“Deadpool Annual” #1 is an enjoyable, well-executed issue with a fun premise. For readers who were really wondering where those white caption boxes went, it provides a satisfying answer. I don’t know if I’d say it was worth the higher $4.99 price tag, but it probably depends on just how badly you wanted to know where those boxes disappeared to.
Acker and Blacker have rhyming last names, which in and of itself would be enough for me to assign them a Deadpool comic, but they’ve also got the character’s style down-pat. This Annual features Thor and Luke Cage in a dance-off, refers to Daredevil as “ninja catnip,” and discusses how so many superhero names could double for sex positions. It’s all very entertaining. Even the chronology is traced in a tongue-in-cheek way. The first panel opens “five or six issues before Secret Invasion” and the story then jumps to “Just before Marvel NOW!” It’s a step outside the book that feels self-referential and refreshing here, but could have been annoyingly glib in a different sort of title.
Some of the jokes admittedly fall flat, but (for me, at least) that’s par for the course with a Deadpool book. I found Madcap and Deadpool’s interactions were flattest for me, though not without some great moments, while the scenes with Thor and Luke Cage had me laughing the hardest. Part of the credit for those latter scenes has to go to Shaner, though. He has a keen eye for comic faces, and Luke Cage and Thor’s facial expressions are awesomely over-the-top. Whether they were getting giddy over Quickstep or about to break Deadpool’s bones, they were engagingly absurd — and all the funnier for being on top of these two massive, powerful bodies.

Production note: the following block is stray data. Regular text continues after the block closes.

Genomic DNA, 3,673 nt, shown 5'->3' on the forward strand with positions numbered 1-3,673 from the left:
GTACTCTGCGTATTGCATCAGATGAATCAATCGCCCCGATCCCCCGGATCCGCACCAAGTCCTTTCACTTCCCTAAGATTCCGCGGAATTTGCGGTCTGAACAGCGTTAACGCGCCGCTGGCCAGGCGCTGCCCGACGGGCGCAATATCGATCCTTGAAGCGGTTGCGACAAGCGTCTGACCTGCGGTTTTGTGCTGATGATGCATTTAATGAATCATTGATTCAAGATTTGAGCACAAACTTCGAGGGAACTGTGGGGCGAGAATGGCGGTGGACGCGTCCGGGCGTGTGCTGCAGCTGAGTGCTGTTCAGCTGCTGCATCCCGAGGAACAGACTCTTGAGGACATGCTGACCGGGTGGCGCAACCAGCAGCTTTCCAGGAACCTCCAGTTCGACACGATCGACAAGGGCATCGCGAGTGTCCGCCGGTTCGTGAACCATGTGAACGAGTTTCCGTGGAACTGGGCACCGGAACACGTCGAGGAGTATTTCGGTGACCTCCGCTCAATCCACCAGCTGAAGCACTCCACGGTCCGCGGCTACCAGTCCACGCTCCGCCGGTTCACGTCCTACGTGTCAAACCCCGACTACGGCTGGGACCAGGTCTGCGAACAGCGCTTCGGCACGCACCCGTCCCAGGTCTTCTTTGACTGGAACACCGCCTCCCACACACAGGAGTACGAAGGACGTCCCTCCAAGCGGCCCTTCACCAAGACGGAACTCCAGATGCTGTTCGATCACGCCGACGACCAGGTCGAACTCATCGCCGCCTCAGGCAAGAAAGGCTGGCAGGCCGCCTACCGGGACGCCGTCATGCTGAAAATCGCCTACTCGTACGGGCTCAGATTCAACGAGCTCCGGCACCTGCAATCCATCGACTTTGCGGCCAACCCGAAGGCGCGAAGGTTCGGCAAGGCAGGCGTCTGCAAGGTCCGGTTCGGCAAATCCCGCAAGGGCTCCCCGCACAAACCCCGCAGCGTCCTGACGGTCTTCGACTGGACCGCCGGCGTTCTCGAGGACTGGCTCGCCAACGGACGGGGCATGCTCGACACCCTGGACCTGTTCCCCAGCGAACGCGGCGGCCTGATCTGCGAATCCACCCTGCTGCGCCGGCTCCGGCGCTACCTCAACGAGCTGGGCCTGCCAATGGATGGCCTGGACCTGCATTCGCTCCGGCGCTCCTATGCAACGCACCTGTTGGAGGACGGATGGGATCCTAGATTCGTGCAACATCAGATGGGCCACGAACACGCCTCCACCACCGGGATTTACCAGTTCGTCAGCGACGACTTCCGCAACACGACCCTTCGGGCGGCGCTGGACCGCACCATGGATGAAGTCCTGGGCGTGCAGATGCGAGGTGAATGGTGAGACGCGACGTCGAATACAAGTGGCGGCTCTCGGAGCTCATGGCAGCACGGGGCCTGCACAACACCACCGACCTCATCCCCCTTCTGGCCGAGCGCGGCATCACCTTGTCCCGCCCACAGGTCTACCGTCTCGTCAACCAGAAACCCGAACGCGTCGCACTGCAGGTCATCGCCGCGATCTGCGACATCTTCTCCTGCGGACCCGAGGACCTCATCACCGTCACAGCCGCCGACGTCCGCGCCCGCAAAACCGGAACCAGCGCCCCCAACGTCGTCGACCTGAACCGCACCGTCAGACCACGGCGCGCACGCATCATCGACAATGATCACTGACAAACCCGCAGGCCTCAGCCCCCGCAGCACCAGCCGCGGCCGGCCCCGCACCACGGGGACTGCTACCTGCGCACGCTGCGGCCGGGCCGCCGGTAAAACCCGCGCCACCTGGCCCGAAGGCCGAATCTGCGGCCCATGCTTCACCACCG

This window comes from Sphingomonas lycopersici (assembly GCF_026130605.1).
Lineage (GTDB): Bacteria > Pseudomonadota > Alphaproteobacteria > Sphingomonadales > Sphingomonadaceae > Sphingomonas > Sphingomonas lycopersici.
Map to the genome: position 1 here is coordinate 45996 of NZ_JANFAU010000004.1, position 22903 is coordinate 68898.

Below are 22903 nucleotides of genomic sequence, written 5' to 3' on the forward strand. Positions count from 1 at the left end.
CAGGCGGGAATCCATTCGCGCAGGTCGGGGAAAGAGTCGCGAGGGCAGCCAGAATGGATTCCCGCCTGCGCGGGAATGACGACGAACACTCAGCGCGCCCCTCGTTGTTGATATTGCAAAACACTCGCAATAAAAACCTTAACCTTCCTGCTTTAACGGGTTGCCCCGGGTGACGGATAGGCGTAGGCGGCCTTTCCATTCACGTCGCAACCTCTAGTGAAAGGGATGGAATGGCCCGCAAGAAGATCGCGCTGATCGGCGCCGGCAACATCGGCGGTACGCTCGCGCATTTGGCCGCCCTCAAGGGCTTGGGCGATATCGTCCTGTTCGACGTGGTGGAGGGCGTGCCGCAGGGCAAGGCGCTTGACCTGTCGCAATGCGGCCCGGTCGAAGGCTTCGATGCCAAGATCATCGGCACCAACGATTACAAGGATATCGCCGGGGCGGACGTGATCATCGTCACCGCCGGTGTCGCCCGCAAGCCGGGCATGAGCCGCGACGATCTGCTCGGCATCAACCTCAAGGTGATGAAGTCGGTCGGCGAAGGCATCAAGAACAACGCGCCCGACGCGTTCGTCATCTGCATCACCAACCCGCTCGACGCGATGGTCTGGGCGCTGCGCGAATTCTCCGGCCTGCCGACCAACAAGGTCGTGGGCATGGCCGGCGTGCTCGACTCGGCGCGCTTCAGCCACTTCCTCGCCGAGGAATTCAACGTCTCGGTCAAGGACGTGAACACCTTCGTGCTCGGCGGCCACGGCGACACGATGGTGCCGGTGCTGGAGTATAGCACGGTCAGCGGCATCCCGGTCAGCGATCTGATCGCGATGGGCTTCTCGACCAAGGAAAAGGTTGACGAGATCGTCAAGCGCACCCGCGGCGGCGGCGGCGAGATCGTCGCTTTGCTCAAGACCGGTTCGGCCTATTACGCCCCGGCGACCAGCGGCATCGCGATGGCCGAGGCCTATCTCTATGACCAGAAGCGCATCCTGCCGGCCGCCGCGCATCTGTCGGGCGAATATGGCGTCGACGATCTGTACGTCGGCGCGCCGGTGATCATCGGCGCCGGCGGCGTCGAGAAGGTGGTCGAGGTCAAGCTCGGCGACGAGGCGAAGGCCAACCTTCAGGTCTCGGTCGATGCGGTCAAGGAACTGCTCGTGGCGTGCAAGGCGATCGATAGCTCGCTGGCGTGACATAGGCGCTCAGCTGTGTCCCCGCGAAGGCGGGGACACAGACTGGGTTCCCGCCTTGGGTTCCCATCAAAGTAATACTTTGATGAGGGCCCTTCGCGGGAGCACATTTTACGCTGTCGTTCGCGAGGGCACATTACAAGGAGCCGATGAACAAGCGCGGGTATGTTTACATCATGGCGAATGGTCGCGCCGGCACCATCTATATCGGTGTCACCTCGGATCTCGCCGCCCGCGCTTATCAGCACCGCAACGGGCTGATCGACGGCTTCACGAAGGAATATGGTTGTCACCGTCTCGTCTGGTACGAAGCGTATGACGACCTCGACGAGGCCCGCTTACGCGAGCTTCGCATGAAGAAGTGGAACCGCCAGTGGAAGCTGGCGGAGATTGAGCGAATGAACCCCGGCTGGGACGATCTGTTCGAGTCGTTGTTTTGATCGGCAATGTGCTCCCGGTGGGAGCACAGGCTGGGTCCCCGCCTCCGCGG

Shaner also does great work with the more unusual elements of the book, particularly with his portrayal of (spoiler alert!) Madcap, who is revealed to be the voice in the white caption boxes. Once Madcap and Deadpool are merged, Shaner only portrays Madcap in black-and-white, sticking strictly to the color scheme of the caption boxes. There’s a particularly wonderful sequence where Madcap begins to take control, and the square white caption box gradually expands into a gnarly-edged monster. This visual captures just how uncontainable he’s become, not only expanding him in size but roughing up the edges until he’s no longer recognizably box-shaped. Finally, there’s an entirely white page that’s just Madcap’s smirking face and text. Images like these make use of all the possibilities of a captions-stage-a-coup storyline, and it’s rewarding to watch the inventiveness.
As expected, the sound effects are a huge plus, including “turn-around!”, “catch!” and “tuggawar.” I’m a sucker for literalism and onomatopoeia, and the team delivers both in spades.
Overall, this was an enjoyable issue, but the jokes were still hit-or-miss. The hits were high enough that I actually went back and read some parts again, but the misses were in there often enough that this didn’t make my must-read list. Still, it was a good time with zany execution – a very “Deadpool” comic, and fitting for the 2013 Annual.